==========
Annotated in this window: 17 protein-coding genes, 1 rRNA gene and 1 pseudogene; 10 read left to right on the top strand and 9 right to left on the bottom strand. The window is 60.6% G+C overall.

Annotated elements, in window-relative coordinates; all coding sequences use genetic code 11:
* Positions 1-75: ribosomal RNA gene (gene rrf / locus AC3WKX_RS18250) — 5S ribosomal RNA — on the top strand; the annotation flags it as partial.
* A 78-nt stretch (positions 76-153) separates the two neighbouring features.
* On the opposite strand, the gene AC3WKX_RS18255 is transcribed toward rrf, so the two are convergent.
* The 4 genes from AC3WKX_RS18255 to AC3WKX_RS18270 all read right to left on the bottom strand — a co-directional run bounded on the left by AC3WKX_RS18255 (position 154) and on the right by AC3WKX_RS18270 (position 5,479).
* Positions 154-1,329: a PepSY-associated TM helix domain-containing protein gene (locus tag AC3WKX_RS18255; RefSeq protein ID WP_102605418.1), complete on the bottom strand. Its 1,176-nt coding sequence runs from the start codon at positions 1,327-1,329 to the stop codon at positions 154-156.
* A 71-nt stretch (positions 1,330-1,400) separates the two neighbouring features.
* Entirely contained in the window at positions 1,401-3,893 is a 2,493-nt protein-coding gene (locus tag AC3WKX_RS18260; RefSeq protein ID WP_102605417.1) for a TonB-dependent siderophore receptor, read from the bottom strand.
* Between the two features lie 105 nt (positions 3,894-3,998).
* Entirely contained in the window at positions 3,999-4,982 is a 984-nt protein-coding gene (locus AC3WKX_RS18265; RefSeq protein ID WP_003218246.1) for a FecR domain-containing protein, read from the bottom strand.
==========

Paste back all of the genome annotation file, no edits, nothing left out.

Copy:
Annotated in this window: 17 protein-coding genes, 1 rRNA gene and 1 pseudogene; 10 read left to right on the top strand and 9 right to left on the bottom strand. The window is 60.6% G+C overall.

Annotated elements, in window-relative coordinates; all coding sequences use genetic code 11:
* Positions 1-75: ribosomal RNA gene (gene rrf / locus AC3WKX_RS18250) — 5S ribosomal RNA — on the top strand; the annotation flags it as partial.
* A 78-nt stretch (positions 76-153) separates the two neighbouring features.
* On the opposite strand, the gene AC3WKX_RS18255 is transcribed toward rrf, so the two are convergent.
* The 4 genes from AC3WKX_RS18255 to AC3WKX_RS18270 all read right to left on the bottom strand — a co-directional run bounded on the left by AC3WKX_RS18255 (position 154) and on the right by AC3WKX_RS18270 (position 5,479).
* Positions 154-1,329: a PepSY-associated TM helix domain-containing protein gene (locus tag AC3WKX_RS18255; RefSeq protein ID WP_102605418.1), complete on the bottom strand. Its 1,176-nt coding sequence runs from the start codon at positions 1,327-1,329 to the stop codon at positions 154-156.
* A 71-nt stretch (positions 1,330-1,400) separates the two neighbouring features.
* Entirely contained in the window at positions 1,401-3,893 is a 2,493-nt protein-coding gene (locus tag AC3WKX_RS18260; RefSeq protein ID WP_102605417.1) for a TonB-dependent siderophore receptor, read from the bottom strand.
* Between the two features lie 105 nt (positions 3,894-3,998).
* Entirely contained in the window at positions 3,999-4,982 is a 984-nt protein-coding gene (locus AC3WKX_RS18265; RefSeq protein ID WP_003218246.1) for a FecR domain-containing protein, read from the bottom strand.